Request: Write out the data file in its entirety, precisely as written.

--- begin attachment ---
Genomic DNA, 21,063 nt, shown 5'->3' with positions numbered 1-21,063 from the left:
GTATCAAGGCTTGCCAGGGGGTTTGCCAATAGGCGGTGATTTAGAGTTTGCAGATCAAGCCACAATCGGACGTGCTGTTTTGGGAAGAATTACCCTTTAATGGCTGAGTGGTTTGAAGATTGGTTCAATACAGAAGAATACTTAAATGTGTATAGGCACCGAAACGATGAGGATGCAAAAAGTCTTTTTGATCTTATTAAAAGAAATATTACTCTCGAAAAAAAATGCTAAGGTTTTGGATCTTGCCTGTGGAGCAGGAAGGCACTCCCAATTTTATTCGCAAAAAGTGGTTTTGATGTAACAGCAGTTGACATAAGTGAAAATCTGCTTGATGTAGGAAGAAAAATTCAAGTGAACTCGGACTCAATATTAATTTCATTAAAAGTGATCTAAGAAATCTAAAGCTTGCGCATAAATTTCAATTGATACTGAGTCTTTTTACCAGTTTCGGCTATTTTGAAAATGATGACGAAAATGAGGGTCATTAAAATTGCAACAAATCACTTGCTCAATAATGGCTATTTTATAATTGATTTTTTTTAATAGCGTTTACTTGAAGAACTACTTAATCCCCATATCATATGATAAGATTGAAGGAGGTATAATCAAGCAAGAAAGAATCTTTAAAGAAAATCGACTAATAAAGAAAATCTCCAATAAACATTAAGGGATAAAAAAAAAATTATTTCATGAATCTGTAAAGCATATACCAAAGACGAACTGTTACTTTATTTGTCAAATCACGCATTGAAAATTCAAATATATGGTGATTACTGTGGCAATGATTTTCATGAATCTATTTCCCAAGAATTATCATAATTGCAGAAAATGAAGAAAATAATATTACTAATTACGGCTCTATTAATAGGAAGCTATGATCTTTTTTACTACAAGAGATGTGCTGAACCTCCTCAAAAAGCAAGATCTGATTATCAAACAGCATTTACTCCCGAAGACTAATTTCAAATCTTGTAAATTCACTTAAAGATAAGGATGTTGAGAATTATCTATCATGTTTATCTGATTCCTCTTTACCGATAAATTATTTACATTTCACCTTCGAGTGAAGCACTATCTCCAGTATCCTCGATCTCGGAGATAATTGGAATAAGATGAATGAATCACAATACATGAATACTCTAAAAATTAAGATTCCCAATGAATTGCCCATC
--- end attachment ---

Genomic DNA, 21,063 nt, shown 5'->3' with positions numbered 1-21,063 from the left:
GTATCAAGGCTTGCCAGGGGGTTTGCCAATAGGCGGTGATTTAGAGTTTGCAGATCAAGCCACAATCGGACGTGCTGTTTTGGGAAGAATTACCCTTTAATGGCTGAGTGGTTTGAAGATTGGTTCAATACAGAAGAATACTTAAATGTGTATAGGCACCGAAACGATGAGGATGCAAAAAGTCTTTTTGATCTTATTAAAAGAAATATTACTCTCGAAAAAAAATGCTAAGGTTTTGGATCTTGCCTGTGGAGCAGGAAGGCACTCCCAATTTTATTCGCAAAAAGTGGTTTTGATGTAACAGCAGTTGACATAAGTGAAAATCTGCTTGATGTAGGAAGAAAAATTCAAGTGAACTCGGACTCAATATTAATTTCATTAAAAGTGATCTAAGAAATCTAAAGCTTGCGCATAAATTTCAATTGATACTGAGTCTTTTTACCAGTTTCGGCTATTTTGAAAATGATGACGAAAATGAGGGTCATTAAAATTGCAACAAATCACTTGCTCAATAATGGCTATTTTATAATTGATTTTTTTTAATAGCGTTTACTTGAAGAACTACTTAATCCCCATATCATATGATAAGATTGAAGGAGGTATAATCAAGCAAGAAAGAATCTTTAAAGAAAATCGACTAATAAAGAAAATCTCCAATAAACATTAAGGGATAAAAAAAAAATTATTTCATGAATCTGTAAAGCATATACCAAAGACGAACTGTTACTTTATTTGTCAAATCACGCATTGAAAATTCAAATATATGGTGATTACTGTGGCAATGATTTTCATGAATCTATTTCCCAAGAATTATCATAATTGCAGAAAATGAAGAAAATAATATTACTAATTACGGCTCTATTAATAGGAAGCTATGATCTTTTTTACTACAAGAGATGTGCTGAACCTCCTCAAAAAGCAAGATCTGATTATCAAACAGCATTTACTCCCGAAGACTAATTTCAAATCTTGTAAATTCACTTAAAGATAAGGATGTTGAGAATTATCTATCATGTTTATCTGATTCCTCTTTACCGATAAATTATTTACATTTCACCTTCGAGTGAAGCACTATCTCCAGTATCCTCGATCTCGGAGATAATTGGAATAAGATGAATGAATCACAATACATGAATACTCTAAAAATTAAGATTCCCAATGAATTGCCCATC